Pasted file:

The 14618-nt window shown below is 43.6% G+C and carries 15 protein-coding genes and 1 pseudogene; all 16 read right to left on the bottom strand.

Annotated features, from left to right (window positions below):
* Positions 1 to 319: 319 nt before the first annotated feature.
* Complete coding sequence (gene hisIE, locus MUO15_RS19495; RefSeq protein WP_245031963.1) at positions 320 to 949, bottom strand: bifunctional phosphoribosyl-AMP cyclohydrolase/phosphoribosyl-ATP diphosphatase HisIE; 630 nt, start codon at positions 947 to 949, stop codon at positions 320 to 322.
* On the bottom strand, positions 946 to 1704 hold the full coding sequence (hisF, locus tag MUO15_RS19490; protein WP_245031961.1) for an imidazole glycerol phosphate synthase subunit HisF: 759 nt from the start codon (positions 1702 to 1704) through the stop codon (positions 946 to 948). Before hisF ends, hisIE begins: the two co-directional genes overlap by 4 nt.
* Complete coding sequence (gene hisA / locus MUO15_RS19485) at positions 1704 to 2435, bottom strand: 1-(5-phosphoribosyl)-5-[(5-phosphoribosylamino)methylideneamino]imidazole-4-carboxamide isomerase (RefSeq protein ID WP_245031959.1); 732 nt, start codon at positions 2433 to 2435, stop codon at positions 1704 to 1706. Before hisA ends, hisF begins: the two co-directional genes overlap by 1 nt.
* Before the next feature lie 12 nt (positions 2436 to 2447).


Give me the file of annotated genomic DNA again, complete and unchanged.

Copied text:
The 14618-nt window shown below is 43.6% G+C and carries 15 protein-coding genes and 1 pseudogene; all 16 read right to left on the bottom strand.

Annotated features, from left to right (window positions below):
* Positions 1 to 319: 319 nt before the first annotated feature.
* Complete coding sequence (gene hisIE, locus MUO15_RS19495; RefSeq protein WP_245031963.1) at positions 320 to 949, bottom strand: bifunctional phosphoribosyl-AMP cyclohydrolase/phosphoribosyl-ATP diphosphatase HisIE; 630 nt, start codon at positions 947 to 949, stop codon at positions 320 to 322.
* On the bottom strand, positions 946 to 1704 hold the full coding sequence (hisF, locus tag MUO15_RS19490; protein WP_245031961.1) for an imidazole glycerol phosphate synthase subunit HisF: 759 nt from the start codon (positions 1702 to 1704) through the stop codon (positions 946 to 948). Before hisF ends, hisIE begins: the two co-directional genes overlap by 4 nt.
* Complete coding sequence (gene hisA / locus MUO15_RS19485) at positions 1704 to 2435, bottom strand: 1-(5-phosphoribosyl)-5-[(5-phosphoribosylamino)methylideneamino]imidazole-4-carboxamide isomerase (RefSeq protein ID WP_245031959.1); 732 nt, start codon at positions 2433 to 2435, stop codon at positions 1704 to 1706. Before hisA ends, hisF begins: the two co-directional genes overlap by 1 nt.
* Before the next feature lie 12 nt (positions 2436 to 2447).